Professional trader, Marc Principato, CMT, of SMB University Forex Training Program explains why newer traders should focus their energies on only one currency pair.
A very frequent question I get from traders starting out is, “Which pairs are the best ones to trade?” Another subtle example of the conditioning people have accepted from equities trading. Modern Portfolio Theory along with just about every personal finance book and blog has pushed the idea of “diversification.” This means don’t bet on just one instrument, spread your risk across many, and you should do better in the long run. Makes sense, but in the forex world it is not as simple as it is in equities trading.
It seems to me that many new traders in the forex market don’t understand the relationship of currencies that are paired with the US dollar, also known as the “Majors.” Pairs like EUR/USD, GBP/USD, and USD/CHF are part of this group. The part most misunderstood is that basically all these pairs are just a slightly different expression of the strength or weakness of the dollar. So if you buy EUR/USD and short USD/CHF you just doubled your position and your risk. If you buy EUR/USD and buy USD/CHF you just hedged yourself almost 1:1. Sure there are strategies that utilize such relationships, but as a beginner it is your primary objective to fully understand the instruments that you are attempting to speculate with. Without such a strong understanding, how are you ever supposed to get to the point where you can utilize advanced strategies like hedging?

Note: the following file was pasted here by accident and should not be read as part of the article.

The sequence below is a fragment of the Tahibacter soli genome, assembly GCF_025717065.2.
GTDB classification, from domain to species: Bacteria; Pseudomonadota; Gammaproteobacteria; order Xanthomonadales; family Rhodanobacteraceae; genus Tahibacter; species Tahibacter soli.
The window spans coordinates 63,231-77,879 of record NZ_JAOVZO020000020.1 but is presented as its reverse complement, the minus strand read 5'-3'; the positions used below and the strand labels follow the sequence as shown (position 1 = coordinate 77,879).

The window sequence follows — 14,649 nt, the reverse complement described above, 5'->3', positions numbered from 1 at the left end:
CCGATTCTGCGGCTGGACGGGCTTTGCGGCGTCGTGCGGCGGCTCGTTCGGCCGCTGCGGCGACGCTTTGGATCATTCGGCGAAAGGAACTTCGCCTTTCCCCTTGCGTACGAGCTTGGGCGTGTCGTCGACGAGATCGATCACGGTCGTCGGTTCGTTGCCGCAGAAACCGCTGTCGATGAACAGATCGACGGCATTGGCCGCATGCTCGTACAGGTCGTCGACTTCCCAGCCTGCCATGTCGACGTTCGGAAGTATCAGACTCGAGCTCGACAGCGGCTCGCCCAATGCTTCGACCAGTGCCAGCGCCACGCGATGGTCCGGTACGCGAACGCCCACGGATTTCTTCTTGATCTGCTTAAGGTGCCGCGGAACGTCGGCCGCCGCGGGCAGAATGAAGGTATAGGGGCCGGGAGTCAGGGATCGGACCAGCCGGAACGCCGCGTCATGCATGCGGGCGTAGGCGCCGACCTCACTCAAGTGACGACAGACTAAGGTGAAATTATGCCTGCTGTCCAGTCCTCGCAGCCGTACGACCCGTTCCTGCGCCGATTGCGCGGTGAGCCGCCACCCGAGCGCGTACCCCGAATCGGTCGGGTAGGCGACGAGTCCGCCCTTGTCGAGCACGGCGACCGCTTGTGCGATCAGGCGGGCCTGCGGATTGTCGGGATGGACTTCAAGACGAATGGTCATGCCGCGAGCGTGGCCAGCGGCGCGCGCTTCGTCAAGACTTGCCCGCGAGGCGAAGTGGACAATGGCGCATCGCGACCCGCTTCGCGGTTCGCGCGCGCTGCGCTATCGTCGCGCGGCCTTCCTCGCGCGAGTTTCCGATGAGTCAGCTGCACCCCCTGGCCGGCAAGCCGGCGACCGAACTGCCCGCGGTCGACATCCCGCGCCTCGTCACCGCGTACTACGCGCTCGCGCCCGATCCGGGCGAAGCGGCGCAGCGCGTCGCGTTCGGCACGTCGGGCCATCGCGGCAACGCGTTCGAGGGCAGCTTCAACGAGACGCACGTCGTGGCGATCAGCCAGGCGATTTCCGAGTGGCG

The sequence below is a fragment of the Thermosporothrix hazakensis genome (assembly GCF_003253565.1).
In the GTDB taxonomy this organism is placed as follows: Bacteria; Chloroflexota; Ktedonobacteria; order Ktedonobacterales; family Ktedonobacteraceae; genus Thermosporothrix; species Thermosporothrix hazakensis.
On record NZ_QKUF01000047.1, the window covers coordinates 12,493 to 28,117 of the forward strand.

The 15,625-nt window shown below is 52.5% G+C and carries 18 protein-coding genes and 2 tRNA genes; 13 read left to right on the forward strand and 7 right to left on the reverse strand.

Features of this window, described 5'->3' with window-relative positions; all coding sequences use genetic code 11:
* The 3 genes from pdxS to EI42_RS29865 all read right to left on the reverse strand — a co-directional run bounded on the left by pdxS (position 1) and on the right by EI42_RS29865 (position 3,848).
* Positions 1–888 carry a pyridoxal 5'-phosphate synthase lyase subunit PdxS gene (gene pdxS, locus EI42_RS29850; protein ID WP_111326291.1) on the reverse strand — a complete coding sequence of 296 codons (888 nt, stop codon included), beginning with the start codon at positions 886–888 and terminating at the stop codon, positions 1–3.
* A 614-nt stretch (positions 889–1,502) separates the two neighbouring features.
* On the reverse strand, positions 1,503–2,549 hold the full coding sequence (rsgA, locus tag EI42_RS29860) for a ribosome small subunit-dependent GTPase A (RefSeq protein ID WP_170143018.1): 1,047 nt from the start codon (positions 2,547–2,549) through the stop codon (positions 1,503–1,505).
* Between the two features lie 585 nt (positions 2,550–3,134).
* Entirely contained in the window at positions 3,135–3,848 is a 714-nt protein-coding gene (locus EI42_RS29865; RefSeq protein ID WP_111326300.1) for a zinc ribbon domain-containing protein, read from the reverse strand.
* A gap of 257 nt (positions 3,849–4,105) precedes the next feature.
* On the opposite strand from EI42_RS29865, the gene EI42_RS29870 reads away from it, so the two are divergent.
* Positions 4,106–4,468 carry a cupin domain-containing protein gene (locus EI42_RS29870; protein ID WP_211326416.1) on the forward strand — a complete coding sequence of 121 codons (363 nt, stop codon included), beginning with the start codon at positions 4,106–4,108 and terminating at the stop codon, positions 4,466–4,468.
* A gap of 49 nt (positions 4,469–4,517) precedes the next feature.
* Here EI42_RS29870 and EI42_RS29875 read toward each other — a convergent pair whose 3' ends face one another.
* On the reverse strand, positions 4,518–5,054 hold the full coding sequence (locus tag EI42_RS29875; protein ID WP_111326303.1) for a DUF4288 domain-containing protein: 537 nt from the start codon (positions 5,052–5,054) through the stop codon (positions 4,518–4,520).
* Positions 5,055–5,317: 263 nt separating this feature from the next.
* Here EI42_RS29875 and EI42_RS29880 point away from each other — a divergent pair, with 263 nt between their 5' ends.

What I suggest to the newer trader is this: Assuming you have a methodology that you have thoroughly researched and clear rules to follow, choose one major pair and get to know it. A good candidate is the EUR/USD and here are some reasons why:
- Highly Liquid
- Highly Correlated to S&P
- Small Spreads
- Reasonable Volatility
As a beginner the most important point you need to realize is if you are looking at a major, then you are trading the US dollar. There is no point jumping around in the beginning from pair to pair for whatever reason like you would in the equities market. The difference is in equities you have more than 5,000 stocks to choose from, while in forex you have only a handful of majors and they are all related to the dollar. The difference between major pairs really has to do with fundamental sensitivities and levels of volatility.
The next question I usually get is: “What about all the other non-dollar cross pairs?”. Those are known as the “crosses” or “exotics.” I usually discourage beginners from engaging those pairs because of low liquidity and sometimes high volatility. Plus, you need to know the various margin requirements and pip values before opening positions in these. They are not all the same.
As a newer trader, do yourself a favor and keep things as simple as possible in the beginning. Don’t worry about activity in other pairs or other areas of the market until you first understand how you are going to participate. This means you need to know what type of trader you are going to be and have a solid plan that streamlines your decision making process. Without the structure, you are going to have problems no matter what pair or instrument you choose.
By Marc Principato, CMT, Director, SMB University Forex Training Program